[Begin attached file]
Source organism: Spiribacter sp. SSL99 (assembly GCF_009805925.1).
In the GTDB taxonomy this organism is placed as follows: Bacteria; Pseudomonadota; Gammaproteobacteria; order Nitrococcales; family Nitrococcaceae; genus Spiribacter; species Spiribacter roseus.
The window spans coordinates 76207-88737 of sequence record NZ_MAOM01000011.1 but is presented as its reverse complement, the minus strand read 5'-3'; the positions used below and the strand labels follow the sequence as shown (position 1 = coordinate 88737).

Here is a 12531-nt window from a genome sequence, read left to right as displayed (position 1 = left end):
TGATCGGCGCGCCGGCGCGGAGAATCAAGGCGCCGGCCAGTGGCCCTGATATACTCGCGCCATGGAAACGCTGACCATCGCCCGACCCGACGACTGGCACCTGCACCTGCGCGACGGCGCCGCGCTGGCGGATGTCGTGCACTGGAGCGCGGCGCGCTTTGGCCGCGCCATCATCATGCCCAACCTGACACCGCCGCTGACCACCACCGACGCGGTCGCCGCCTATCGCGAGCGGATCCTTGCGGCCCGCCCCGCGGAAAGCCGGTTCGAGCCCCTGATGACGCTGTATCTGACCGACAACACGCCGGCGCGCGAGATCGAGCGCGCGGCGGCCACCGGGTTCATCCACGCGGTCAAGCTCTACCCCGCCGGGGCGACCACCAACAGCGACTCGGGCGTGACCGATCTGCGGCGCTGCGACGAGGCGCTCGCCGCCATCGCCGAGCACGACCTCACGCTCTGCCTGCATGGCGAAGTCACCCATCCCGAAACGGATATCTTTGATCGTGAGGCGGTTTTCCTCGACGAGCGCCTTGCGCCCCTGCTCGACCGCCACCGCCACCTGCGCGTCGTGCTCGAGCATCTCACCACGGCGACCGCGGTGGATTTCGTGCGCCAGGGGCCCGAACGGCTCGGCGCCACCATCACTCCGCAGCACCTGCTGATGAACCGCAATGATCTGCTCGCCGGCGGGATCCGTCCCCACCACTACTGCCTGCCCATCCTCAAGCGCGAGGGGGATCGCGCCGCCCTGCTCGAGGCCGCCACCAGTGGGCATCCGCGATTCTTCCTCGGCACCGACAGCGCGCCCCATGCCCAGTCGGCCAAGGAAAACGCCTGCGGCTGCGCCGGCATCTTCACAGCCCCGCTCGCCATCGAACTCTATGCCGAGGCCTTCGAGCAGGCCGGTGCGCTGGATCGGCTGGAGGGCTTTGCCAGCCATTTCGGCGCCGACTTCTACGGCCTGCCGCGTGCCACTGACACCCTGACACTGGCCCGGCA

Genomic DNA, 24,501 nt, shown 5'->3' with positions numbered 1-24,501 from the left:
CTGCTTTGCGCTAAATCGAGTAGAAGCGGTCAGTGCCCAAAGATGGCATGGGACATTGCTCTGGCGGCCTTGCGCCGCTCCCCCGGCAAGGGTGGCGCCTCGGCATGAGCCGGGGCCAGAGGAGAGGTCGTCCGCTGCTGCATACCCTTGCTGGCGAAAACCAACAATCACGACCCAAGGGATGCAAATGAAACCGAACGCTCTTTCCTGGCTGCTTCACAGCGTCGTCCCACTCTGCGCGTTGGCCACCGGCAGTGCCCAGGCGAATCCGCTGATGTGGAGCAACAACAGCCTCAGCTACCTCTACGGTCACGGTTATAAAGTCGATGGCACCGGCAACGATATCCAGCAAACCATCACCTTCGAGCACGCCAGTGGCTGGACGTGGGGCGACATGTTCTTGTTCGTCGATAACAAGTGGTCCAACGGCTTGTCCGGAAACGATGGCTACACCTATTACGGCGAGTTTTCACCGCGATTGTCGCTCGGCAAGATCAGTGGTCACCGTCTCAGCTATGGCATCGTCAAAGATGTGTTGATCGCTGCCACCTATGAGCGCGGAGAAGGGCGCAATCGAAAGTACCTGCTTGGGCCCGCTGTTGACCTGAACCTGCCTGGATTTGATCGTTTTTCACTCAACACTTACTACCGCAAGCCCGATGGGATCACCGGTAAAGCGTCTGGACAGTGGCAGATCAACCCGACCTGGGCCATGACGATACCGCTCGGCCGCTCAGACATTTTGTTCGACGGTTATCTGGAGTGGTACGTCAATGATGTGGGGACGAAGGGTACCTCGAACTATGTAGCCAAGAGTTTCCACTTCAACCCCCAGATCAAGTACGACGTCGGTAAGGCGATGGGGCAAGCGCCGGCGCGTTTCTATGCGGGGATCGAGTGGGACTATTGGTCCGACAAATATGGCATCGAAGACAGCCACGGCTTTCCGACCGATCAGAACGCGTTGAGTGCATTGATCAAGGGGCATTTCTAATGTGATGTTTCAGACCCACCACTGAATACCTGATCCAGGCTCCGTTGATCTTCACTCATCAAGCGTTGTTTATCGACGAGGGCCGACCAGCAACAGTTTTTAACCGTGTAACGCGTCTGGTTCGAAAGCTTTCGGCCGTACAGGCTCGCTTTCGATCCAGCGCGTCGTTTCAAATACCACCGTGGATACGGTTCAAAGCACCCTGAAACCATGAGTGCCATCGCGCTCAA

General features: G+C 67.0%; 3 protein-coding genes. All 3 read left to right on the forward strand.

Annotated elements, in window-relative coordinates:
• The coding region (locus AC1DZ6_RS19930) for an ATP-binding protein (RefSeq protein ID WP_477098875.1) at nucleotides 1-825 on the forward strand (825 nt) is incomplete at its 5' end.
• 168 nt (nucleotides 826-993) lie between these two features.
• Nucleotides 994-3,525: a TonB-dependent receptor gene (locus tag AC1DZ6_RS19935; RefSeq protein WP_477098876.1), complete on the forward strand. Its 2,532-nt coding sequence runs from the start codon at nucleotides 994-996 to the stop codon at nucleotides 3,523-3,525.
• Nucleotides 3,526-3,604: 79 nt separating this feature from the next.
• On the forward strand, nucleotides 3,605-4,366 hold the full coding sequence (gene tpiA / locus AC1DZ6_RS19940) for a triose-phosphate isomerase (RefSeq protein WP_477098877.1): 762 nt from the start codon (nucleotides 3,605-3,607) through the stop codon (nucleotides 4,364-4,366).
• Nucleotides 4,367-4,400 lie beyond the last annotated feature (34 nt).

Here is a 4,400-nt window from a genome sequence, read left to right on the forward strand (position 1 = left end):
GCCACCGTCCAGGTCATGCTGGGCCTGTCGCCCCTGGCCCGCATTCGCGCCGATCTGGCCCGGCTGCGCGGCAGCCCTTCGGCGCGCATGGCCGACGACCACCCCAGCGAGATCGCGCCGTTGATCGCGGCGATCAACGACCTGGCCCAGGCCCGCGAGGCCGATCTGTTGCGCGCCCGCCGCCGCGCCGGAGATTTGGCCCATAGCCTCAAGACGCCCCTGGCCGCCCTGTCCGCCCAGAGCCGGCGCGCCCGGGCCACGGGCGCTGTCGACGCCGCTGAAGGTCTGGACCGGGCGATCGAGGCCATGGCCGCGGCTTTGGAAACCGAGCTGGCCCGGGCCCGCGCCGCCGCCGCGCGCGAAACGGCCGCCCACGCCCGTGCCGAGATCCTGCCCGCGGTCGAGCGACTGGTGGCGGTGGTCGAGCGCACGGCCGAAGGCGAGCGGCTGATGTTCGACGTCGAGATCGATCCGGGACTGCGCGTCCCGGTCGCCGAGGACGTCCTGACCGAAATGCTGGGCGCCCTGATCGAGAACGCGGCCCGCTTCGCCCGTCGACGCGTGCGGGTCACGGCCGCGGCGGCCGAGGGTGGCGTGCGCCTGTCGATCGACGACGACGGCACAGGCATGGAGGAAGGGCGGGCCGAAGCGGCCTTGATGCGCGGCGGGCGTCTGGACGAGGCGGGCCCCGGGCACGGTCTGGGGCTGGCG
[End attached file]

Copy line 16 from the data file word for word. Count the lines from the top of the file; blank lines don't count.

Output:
Here is a 4,400-nt window from a genome sequence, read left to right on the forward strand (position 1 = left end):